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Optimal Marginal Tax Rates for Low Incomes: Positive, Negative, or Zero?

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  • Homburg, Stefan

Abstract

Previous studies have shown that the optimal marginal tax rate at the bottom of the income distribution may be positive, negative, or even zero. This paper reexamines this problem in a unified framework and tries to evaluate the arguments. It turns out that the case for positive marginal tax rates is quite strong, whereas negative marginal tax rates seem to be based on a misconception.

Suggested Citation

  • Homburg, Stefan, 2002. "Optimal Marginal Tax Rates for Low Incomes: Positive, Negative, or Zero?," Hannover Economic Papers (HEP) dp-255, Leibniz Universität Hannover, Wirtschaftswissenschaftliche Fakultät.
  • Handle: RePEc:han:dpaper:dp-255
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    References listed on IDEAS

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    1. Browning, Edgar K., 1995. "Effects of the Earned Income Tax Credit on Income and Welfare," National Tax Journal, National Tax Association, vol. 48(1), pages 23-43, March.
    2. Kanbur, Ravi & Tuomala, Matti, 1994. " Inherent Inequality and the Optimal Graduation of Marginal Tax Rates," Scandinavian Journal of Economics, Wiley Blackwell, vol. 96(2), pages 275-282.
    3. Emmanuel Saez, 2002. "Optimal Income Transfer Programs: Intensive versus Extensive Labor Supply Responses," The Quarterly Journal of Economics, Oxford University Press, vol. 117(3), pages 1039-1073.
    4. Stefan Homburg, 2001. "The Optimal Income Tax: Restatement and Extensions," FinanzArchiv: Public Finance Analysis, Mohr Siebeck, Tübingen, vol. 58(4), pages 363-395, November.
    5. V. Joseph Hotz, 2003. "The Earned Income Tax Credit," NBER Chapters,in: Means-Tested Transfer Programs in the United States, pages 141-198 National Bureau of Economic Research, Inc.
    6. Diamond, P., 1980. "Income taxation with fixed hours of work," Journal of Public Economics, Elsevier, vol. 13(1), pages 101-110, February.
    7. Jesus Seade, 1982. "On the Sign of the Optimum Marginal Income Tax," Review of Economic Studies, Oxford University Press, vol. 49(4), pages 637-643.
    8. Guesnerie, Roger & Seade, Jesus, 1982. "Nonlinear pricing in a finite economy," Journal of Public Economics, Elsevier, vol. 17(2), pages 157-179, March.
    9. Stiglitz, Joseph E., 1982. "Self-selection and Pareto efficient taxation," Journal of Public Economics, Elsevier, vol. 17(2), pages 213-240, March.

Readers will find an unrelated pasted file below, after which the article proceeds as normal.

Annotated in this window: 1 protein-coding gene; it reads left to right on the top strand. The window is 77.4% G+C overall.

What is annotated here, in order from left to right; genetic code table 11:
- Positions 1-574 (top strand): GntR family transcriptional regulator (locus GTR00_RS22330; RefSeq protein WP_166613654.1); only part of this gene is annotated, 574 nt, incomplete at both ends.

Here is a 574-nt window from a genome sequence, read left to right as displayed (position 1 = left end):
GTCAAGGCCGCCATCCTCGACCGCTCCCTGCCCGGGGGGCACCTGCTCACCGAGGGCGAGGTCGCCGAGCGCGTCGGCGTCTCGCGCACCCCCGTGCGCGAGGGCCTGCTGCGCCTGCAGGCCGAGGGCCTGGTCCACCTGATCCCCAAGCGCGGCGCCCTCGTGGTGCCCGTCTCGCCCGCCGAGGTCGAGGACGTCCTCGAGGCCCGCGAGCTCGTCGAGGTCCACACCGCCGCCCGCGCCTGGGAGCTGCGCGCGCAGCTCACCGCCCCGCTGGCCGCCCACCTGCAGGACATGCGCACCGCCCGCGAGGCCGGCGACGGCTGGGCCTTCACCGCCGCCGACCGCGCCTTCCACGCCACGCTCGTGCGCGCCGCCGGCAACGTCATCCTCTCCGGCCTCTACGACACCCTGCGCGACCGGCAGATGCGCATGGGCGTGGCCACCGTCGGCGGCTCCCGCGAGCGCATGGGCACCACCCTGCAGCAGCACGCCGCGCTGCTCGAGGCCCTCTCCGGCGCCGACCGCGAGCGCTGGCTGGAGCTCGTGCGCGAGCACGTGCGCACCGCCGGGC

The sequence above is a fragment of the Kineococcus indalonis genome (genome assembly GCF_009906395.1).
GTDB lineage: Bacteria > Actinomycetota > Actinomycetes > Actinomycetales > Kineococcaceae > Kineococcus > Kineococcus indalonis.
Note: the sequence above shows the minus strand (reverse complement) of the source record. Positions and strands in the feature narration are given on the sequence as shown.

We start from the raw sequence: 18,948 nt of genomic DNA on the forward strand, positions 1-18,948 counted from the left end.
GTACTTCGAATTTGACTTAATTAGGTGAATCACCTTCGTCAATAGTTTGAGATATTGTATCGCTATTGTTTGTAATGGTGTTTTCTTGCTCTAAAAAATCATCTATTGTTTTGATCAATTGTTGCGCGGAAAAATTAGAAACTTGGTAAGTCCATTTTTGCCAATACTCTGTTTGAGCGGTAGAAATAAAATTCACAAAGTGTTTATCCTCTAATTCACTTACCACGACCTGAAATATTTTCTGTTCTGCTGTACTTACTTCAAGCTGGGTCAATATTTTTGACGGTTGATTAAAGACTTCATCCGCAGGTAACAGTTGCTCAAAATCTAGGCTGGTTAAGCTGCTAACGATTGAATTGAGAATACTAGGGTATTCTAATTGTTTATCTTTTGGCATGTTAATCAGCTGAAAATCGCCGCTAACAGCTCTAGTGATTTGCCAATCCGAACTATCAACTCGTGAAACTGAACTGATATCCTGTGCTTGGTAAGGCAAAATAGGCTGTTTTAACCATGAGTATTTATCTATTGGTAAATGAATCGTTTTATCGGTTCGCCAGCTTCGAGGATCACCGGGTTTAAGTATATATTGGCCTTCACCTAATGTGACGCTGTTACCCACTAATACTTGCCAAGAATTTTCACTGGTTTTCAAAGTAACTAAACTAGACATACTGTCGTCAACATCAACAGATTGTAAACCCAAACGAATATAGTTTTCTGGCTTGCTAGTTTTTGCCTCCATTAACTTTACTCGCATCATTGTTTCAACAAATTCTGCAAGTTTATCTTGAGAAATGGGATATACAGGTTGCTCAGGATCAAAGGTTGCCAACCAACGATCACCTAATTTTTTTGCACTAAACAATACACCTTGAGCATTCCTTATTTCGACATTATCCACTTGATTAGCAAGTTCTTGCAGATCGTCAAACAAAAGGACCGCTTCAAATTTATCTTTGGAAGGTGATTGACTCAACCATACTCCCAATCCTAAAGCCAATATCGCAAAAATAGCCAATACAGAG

10. J. A. Mirrlees, 1971. "An Exploration in the Theory of Optimum Income Taxation," Review of Economic Studies, Oxford University Press, vol. 38(2), pages 175-208.
    11. Browning, Edgar K., 1995. "Effects of the Earned Income Tax Credit on Income and Welfare," National Tax Journal, National Tax Association, vol. 48(1), pages 23-43, March.
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    Citations

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    Cited by:

    1. Kessing, Sebastian G. & Konrad, Kai A., 2006. "Union strategy and optimal direct taxation," Journal of Public Economics, Elsevier, vol. 90(1-2), pages 393-402, January.
    2. Kessing, Sebastian G. & Konrad, Kai A., 2005. "Union Strategy and Optimal Income Taxation," IZA Discussion Papers 1545, Institute for the Study of Labor (IZA).
    3. Johann K. Brunner, 2003. "Optimale direkte und indirekte Steuern bei unterschiedlicher Anfangsausstattung," Economics working papers 2003-10, Department of Economics, Johannes Kepler University Linz, Austria.
    4. Homburg Stefan & Lohse Tim, 2005. "Optimal Taxes and Transfers under Partial Information," Journal of Economics and Statistics (Jahrbuecher fuer Nationaloekonomie und Statistik), De Gruyter, vol. 225(6), pages 622-629, December.
    5. Choné, Philippe & Laroque, Guy, 2011. "Optimal taxation in the extensive model," Journal of Economic Theory, Elsevier, vol. 146(2), pages 425-453, March.

    More about this item

    Keywords

    Optimal income taxation; contract theory; incentives; welfare;

    JEL classification:

    • H2 - Public Economics - - Taxation, Subsidies, and Revenue
    • D3 - Microeconomics - - Distribution

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